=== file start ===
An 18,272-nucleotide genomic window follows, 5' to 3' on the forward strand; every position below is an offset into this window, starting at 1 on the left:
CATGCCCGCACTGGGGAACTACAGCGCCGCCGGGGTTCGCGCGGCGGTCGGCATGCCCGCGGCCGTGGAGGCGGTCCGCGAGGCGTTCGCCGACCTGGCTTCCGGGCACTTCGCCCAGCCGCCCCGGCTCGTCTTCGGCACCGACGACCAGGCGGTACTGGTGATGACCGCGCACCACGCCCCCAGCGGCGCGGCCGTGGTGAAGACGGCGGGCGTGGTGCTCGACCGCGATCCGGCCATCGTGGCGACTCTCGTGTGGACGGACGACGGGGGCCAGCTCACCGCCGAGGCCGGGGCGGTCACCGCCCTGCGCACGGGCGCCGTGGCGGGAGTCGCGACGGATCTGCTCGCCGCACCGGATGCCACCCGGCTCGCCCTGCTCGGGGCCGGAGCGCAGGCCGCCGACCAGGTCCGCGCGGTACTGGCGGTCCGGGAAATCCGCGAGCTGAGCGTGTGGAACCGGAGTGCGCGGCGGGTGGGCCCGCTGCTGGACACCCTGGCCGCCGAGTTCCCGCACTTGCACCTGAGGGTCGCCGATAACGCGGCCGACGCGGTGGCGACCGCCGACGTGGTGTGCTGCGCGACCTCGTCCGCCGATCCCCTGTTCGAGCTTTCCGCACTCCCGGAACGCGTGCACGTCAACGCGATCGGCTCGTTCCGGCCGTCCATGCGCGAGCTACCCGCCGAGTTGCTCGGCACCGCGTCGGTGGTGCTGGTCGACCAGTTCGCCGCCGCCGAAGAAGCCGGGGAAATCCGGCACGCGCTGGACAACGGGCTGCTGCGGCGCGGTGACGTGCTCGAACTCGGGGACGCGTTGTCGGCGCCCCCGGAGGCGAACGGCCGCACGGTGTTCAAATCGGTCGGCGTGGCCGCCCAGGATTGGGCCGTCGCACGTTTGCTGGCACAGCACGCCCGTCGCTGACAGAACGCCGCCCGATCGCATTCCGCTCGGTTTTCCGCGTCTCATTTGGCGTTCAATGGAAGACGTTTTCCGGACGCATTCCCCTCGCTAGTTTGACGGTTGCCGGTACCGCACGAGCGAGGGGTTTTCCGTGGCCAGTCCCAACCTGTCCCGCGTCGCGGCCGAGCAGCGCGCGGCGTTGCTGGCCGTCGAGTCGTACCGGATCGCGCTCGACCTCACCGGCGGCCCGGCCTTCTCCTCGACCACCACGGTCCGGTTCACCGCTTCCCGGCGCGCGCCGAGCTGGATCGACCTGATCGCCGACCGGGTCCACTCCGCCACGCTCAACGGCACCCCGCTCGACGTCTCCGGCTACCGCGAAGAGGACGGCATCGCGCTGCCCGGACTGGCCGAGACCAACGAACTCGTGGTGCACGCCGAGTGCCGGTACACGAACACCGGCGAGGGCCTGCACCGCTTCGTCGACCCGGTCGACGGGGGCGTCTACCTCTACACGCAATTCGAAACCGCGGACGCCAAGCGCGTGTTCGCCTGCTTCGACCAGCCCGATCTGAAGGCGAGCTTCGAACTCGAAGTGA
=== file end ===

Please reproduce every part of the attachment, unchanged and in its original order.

An 18,272-nucleotide genomic window follows, 5' to 3' on the forward strand; every position below is an offset into this window, starting at 1 on the left:
CATGCCCGCACTGGGGAACTACAGCGCCGCCGGGGTTCGCGCGGCGGTCGGCATGCCCGCGGCCGTGGAGGCGGTCCGCGAGGCGTTCGCCGACCTGGCTTCCGGGCACTTCGCCCAGCCGCCCCGGCTCGTCTTCGGCACCGACGACCAGGCGGTACTGGTGATGACCGCGCACCACGCCCCCAGCGGCGCGGCCGTGGTGAAGACGGCGGGCGTGGTGCTCGACCGCGATCCGGCCATCGTGGCGACTCTCGTGTGGACGGACGACGGGGGCCAGCTCACCGCCGAGGCCGGGGCGGTCACCGCCCTGCGCACGGGCGCCGTGGCGGGAGTCGCGACGGATCTGCTCGCCGCACCGGATGCCACCCGGCTCGCCCTGCTCGGGGCCGGAGCGCAGGCCGCCGACCAGGTCCGCGCGGTACTGGCGGTCCGGGAAATCCGCGAGCTGAGCGTGTGGAACCGGAGTGCGCGGCGGGTGGGCCCGCTGCTGGACACCCTGGCCGCCGAGTTCCCGCACTTGCACCTGAGGGTCGCCGATAACGCGGCCGACGCGGTGGCGACCGCCGACGTGGTGTGCTGCGCGACCTCGTCCGCCGATCCCCTGTTCGAGCTTTCCGCACTCCCGGAACGCGTGCACGTCAACGCGATCGGCTCGTTCCGGCCGTCCATGCGCGAGCTACCCGCCGAGTTGCTCGGCACCGCGTCGGTGGTGCTGGTCGACCAGTTCGCCGCCGCCGAAGAAGCCGGGGAAATCCGGCACGCGCTGGACAACGGGCTGCTGCGGCGCGGTGACGTGCTCGAACTCGGGGACGCGTTGTCGGCGCCCCCGGAGGCGAACGGCCGCACGGTGTTCAAATCGGTCGGCGTGGCCGCCCAGGATTGGGCCGTCGCACGTTTGCTGGCACAGCACGCCCGTCGCTGACAGAACGCCGCCCGATCGCATTCCGCTCGGTTTTCCGCGTCTCATTTGGCGTTCAATGGAAGACGTTTTCCGGACGCATTCCCCTCGCTAGTTTGACGGTTGCCGGTACCGCACGAGCGAGGGGTTTTCCGTGGCCAGTCCCAACCTGTCCCGCGTCGCGGCCGAGCAGCGCGCGGCGTTGCTGGCCGTCGAGTCGTACCGGATCGCGCTCGACCTCACCGGCGGCCCGGCCTTCTCCTCGACCACCACGGTCCGGTTCACCGCTTCCCGGCGCGCGCCGAGCTGGATCGACCTGATCGCCGACCGGGTCCACTCCGCCACGCTCAACGGCACCCCGCTCGACGTCTCCGGCTACCGCGAAGAGGACGGCATCGCGCTGCCCGGACTGGCCGAGACCAACGAACTCGTGGTGCACGCCGAGTGCCGGTACACGAACACCGGCGAGGGCCTGCACCGCTTCGTCGACCCGGTCGACGGGGGCGTCTACCTCTACACGCAATTCGAAACCGCGGACGCCAAGCGCGTGTTCGCCTGCTTCGACCAGCCCGATCTGAAGGCGAGCTTCGAACTCGAAGTGA